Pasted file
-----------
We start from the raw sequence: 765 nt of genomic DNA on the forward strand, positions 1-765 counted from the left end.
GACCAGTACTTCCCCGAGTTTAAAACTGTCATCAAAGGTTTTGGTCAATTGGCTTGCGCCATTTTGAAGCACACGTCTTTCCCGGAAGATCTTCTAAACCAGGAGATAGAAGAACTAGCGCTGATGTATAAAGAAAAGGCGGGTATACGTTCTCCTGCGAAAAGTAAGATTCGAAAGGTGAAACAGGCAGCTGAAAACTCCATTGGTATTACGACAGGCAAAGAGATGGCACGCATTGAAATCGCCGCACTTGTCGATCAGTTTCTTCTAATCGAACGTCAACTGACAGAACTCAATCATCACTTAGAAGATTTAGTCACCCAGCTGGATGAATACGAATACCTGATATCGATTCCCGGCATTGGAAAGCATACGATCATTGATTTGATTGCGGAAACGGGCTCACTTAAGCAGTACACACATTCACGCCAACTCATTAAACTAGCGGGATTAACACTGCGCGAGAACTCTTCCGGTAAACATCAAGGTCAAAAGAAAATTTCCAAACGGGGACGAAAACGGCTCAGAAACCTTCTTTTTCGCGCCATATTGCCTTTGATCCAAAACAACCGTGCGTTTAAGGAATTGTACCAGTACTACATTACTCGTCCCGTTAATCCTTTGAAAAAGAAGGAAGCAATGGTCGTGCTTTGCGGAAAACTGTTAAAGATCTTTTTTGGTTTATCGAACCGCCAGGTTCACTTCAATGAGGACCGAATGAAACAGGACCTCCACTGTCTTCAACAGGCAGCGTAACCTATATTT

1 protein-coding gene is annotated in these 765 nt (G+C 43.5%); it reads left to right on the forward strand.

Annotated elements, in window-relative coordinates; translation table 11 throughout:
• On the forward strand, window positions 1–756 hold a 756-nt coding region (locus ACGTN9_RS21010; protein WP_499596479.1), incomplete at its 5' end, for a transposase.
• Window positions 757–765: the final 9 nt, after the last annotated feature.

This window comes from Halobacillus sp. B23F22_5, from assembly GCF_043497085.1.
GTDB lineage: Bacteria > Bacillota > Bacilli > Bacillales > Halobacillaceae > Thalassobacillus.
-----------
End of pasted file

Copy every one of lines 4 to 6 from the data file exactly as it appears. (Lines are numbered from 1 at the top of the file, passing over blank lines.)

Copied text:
Annotated elements, in window-relative coordinates; translation table 11 throughout:
• On the forward strand, window positions 1–756 hold a 756-nt coding region (locus ACGTN9_RS21010; protein WP_499596479.1), incomplete at its 5' end, for a transposase.
• Window positions 757–765: the final 9 nt, after the last annotated feature.